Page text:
Mitigating evidence. The hearing examiner did not err in assigning minimal weight to Doe's proposed release plan and other mitigating evidence under factors 33 and 37. “A hearing examiner has discretion ․ to consider which statutory and regulatory factors are applicable and how much weight to ascribe to each factor.” Doe, Sex Offender Registry Bd. No. 68549 v. Sex Offender Registry Bd., 470 Mass. 102, 109-110 (2014). In light of the speculative nature of Doe's future plans, the hearing examiner was within his discretion to assign minimal weight to factor 33, which correlates the reduced likelihood of reoffense to a “current” residence in a positive and supportive environment. See 803 Code Mass. Regs. § 1.33(33)(a) (2016). Similarly, the record shows that the hearing examiner properly considered Doe's participation in rehabilitative programs while incarcerated under factor 37 and reasonably exercised discretion to assign minimal, if any, weight to that factor.

Level three classification. The record shows that there was substantial evidence to support Doe's level three classification by clear and convincing evidence. See Doe, Sex Offender Registry Bd. No. 380316 v. Sex Offender Registry Bd., 473 Mass. 297, 314 (2015); G. L. c. 6, § 178K (2) (c). A review of a hearing examiner's decision “does not turn on whether, faced with the same set of facts, we would have drawn the same conclusion, ․ but only whether a contrary conclusion is not merely a possible but a necessary inference” (quotation and citation omitted). Doe, Sex Offender Registry Bd. No. 3839 v. Sex Offender Registry Bd., 472 Mass. 492, 500-501 (2015). In classifying Doe as a level three sex offender, the hearing examiner relied on six incidents of misconduct involving numerous victims, which demonstrated a pattern of predatory behavior towards young girls, hostility towards females, and persistent disregard for rules. Taken together, these incidents supported a finding of two high risk factors, factor 2 (repetitive and compulsive behavior) and factor 3 (adult offender with child victim), and ten risk elevating factors. Though Doe suggests that his offenses were generally noncontact, he fails to acknowledge the multiple occasions he engaged in contact offenses, such as the 2013 assault and battery of his then girlfriend and the 2016 incident involving underage girls. Since substantial evidence supports the hearing examiner's finding that Doe poses a high risk of reoffense and dangerousness corresponding to a level three sex offender, the judgment of the Superior Court affirming that classification is affirmed.3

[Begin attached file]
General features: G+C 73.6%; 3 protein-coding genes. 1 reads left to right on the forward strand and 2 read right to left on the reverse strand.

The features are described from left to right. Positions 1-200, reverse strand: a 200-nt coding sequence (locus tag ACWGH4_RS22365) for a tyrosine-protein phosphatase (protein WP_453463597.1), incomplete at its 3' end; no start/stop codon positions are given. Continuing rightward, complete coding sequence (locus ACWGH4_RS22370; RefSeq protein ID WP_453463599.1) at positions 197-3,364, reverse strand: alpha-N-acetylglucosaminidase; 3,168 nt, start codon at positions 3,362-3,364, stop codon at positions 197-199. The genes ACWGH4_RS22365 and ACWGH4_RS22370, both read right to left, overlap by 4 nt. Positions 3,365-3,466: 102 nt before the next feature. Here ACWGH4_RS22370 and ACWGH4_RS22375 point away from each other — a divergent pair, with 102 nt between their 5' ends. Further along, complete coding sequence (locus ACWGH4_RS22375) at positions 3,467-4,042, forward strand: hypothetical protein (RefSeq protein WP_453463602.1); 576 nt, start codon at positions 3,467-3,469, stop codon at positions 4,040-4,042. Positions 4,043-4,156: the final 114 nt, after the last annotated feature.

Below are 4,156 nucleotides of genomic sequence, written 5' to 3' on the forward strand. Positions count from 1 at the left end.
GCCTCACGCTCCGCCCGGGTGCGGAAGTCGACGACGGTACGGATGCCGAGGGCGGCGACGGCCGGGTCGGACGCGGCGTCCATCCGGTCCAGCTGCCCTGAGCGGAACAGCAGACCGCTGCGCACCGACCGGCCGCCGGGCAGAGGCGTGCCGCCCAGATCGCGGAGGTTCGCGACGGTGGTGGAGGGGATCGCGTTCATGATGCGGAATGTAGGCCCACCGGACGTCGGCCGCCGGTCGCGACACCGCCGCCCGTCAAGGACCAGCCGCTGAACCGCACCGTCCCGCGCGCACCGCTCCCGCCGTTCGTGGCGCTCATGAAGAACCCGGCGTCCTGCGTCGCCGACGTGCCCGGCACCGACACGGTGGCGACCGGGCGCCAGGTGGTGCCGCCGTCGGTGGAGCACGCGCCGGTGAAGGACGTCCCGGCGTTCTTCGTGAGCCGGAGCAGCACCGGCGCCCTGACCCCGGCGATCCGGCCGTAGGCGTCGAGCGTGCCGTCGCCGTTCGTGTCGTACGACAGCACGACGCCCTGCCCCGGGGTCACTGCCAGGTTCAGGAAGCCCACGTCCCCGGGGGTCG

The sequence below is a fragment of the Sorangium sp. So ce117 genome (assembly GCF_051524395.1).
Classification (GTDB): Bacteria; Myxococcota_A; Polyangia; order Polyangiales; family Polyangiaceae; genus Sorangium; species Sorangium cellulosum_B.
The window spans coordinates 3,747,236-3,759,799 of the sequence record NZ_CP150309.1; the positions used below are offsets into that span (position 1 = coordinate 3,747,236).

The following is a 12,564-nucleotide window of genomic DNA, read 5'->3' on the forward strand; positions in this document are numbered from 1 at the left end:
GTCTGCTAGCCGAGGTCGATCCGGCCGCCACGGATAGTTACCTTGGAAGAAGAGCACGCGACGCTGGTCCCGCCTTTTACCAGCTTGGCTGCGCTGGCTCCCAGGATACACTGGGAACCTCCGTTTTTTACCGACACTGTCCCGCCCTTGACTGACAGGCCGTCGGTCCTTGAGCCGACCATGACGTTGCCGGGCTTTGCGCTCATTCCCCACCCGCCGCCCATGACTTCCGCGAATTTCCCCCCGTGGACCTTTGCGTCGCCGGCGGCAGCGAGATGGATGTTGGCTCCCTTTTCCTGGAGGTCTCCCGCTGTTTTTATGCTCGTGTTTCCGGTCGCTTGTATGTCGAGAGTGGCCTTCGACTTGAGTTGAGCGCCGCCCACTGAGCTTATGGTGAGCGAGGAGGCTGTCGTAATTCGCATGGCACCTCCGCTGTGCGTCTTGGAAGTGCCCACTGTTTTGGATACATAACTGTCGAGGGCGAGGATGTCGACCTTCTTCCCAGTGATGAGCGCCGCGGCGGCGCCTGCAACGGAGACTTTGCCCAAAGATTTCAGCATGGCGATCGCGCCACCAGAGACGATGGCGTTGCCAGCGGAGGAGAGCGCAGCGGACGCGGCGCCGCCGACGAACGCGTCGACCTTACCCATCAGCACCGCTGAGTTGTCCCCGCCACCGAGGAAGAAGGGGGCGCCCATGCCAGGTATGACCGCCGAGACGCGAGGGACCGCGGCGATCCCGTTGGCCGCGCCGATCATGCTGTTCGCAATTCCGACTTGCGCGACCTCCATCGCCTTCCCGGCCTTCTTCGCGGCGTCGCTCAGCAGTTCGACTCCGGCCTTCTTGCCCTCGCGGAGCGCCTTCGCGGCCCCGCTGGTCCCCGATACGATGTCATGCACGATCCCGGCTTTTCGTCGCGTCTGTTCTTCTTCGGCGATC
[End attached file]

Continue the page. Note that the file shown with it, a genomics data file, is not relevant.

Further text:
Judgment affirmed.


2.   Where there was nothing corroborating a hearsay statement, such as the allegation concerning sexual contact in the bedroom, the hearing examiner did not credit the statement as fact. Therefore, as the motion judge determined, the hearing examiner properly limited the consideration of hearsay statements to only those that were corroborated.

3.   We note that Doe makes no argument challenging Internet publication of his classification.